KERLI - Shadow Works
11 / March / 2019
Delivering one of the most enigmatic and chillingly beautiful electronic-pop albums of 2019, KERLI releases her long awaited second studio project, ‘Shadow Works’, on the MrSuicideSheep label Seeking Blue.
The exquisite long player is a definitive, artistic resurgence from the Estonian singer/songwriter. Emerging from her own struggles against creative control, the album also showcases a steely willingness to dive into the darker sections of her inner self. Displaying at times brutal honesty from KERLI, ‘Shadow Works’ is in equal parts a thunderous, seductive dissection of base human nature and a soaring celebration of the other-wordly, ethereal magic that makes up the human spirit.
“Shadow works is an exploration of my own shadow,” KERLI explains further. “It’s a collection of music designed to connect the listener to their own disowned parts and to honor their hidden self. I explore the feelings of victimhood, codependence, lust, guilt and defeat. There are also frequencies that symbolize the eventual triumph over darkness. The vocal scapes that start, part and end the collection are designed to bring the listener into a meditative state so that Shadow Work can be performed.”
Intro track ‘The Opening Of The Way’ sets the tone for ‘Shadow Works’. KERLI’s time spent submerged in the dark forests of Eastern European almost come to life, as she leads us through a breathy, subtle composition of exquisitely layered vocals. Once inside her world, she weaves her narrative, rising and falling like a vengeful phoenix, raging not just against the object of her combined ire and desire but also her own impulses.
On ‘Mimicry’, soft, fluttering production belies the running themes of deception and mistrust, her “glorious lie”. ‘Everybody Bleeds The Same’ is a throbbing, sumptuous admission of shared guilt and regret regarding a fallen relationship. On Savages KERLI is held hostage by her own lust, rendered powerless by her Shadow Warrior, the music twisting and turning around her like some ever-tightening cord slowly choking the life out of her; on ‘One’, she glides quietly through a gentle soundscape of strumming guitars and low-key percussion. ‘Legends’ begins serenely enough, but KERLI soon calls on the power that be to incite her army to action, unleashing an onslaught of thundering bass elements that course through the single. The darkness only grows on ‘Where The Dark Things Are’, KERLI thoroughly in her element as her lilting voice thrills against growling, angry electronica that crawls and snarls like some latent monster lurking in the track’s lower regions.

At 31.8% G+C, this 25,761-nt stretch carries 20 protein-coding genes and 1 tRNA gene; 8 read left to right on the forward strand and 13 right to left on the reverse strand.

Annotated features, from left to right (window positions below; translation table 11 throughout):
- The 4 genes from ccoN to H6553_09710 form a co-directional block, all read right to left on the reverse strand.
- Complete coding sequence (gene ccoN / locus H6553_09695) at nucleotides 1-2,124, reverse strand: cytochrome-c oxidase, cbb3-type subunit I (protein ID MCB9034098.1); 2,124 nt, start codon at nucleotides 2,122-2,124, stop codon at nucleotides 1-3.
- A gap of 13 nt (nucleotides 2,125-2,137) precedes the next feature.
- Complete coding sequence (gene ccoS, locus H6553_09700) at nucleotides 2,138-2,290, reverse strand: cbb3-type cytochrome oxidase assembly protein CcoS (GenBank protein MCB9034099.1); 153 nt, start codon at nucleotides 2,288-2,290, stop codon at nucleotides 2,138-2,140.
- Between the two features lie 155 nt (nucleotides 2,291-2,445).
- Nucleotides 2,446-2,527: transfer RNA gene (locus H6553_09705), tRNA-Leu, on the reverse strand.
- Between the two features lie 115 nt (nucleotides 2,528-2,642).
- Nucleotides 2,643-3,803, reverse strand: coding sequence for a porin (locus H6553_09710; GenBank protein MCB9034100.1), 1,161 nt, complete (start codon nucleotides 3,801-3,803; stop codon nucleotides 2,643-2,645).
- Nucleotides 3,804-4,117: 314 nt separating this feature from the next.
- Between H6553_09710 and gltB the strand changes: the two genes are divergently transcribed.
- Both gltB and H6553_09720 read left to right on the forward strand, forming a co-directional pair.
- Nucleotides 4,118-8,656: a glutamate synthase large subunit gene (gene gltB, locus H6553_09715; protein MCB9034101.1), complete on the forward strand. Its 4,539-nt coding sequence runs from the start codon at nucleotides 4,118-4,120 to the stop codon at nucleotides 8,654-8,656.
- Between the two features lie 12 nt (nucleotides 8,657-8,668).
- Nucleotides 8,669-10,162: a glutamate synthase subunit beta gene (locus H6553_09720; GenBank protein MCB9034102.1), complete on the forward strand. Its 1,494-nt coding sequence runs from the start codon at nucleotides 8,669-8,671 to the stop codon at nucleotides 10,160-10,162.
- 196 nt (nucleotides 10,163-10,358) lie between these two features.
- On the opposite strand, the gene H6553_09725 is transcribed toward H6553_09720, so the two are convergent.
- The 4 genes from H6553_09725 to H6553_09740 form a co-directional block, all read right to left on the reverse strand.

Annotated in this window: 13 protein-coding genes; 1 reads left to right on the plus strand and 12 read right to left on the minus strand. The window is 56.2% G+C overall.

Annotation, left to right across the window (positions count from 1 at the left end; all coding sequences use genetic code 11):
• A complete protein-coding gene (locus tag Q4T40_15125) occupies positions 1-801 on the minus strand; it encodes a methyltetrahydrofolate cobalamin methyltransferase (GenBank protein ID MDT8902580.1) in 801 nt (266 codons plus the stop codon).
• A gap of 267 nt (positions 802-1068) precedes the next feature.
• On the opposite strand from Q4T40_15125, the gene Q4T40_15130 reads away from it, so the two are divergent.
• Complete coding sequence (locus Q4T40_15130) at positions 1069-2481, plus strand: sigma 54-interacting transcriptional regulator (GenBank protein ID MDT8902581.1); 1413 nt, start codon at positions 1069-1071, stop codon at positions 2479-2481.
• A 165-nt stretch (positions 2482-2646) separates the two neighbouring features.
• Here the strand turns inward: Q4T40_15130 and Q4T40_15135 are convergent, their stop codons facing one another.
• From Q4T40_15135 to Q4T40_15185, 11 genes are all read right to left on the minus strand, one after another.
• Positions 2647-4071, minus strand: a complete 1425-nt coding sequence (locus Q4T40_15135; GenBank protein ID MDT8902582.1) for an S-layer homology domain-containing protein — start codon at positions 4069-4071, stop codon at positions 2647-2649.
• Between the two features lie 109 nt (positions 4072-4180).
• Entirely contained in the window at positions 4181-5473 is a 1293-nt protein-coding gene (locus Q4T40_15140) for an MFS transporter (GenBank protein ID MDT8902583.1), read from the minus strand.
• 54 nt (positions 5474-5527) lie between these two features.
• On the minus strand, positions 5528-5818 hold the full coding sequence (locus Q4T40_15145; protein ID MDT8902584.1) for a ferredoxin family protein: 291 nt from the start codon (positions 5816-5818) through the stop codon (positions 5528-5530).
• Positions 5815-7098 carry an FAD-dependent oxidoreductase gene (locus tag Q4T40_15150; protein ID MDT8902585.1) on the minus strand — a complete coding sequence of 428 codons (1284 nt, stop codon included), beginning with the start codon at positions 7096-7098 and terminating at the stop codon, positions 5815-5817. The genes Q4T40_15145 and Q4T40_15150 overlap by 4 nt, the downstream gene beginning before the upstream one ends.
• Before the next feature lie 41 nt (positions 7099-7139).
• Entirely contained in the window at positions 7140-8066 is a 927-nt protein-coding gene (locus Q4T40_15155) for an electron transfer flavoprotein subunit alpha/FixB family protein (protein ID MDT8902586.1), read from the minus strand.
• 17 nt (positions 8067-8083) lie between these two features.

If ‘Where The Dark Things Are’ is KERLI at her darkest on the album, on ‘Better’ she climbs back out into the light, the production still carrying tripping bass notes but the tone shifting towards hope and resilience. “When I went through the worst, I came out better,” she sings, her defiant energy roaring through towards the end of the single. Celebrating the power that comes with finally letting your past go, ‘Giving Up The Ghost’ is sheer musical beauty from KERLI, her voice climbing triumphantly over warm, sweeping chords and goosebump-inducing piano runs.
Of all the singles on ‘Shadow Works’, track ‘Tuletoits’ evokes KERLI’s heritage most. Haunting binaural throat-singing and thudding native drums evoke the wild spirits and gods of the frozen north, KERLI singing in Estonian for the only time on the album, casting an evocative, spine-chilling spell that takes the listener towards a place of serene calm. By the time outro single ‘Shadow Works’ opens itself up, there’s a heady bliss that overtakes; like a Wordsworthian ‘spot in time’ the anger and rage of KERLI’s process has finally dissipated, leaving room only for a cathartic sense of peace.
‘Shadow Works’ is, ultimately, an intimate journey where KERLI navigates her own experience, taking us by the hand and guiding us through every step of her emotional transition. As listeners, it is an immersion into artistic honesty that is a true privilege to enjoy.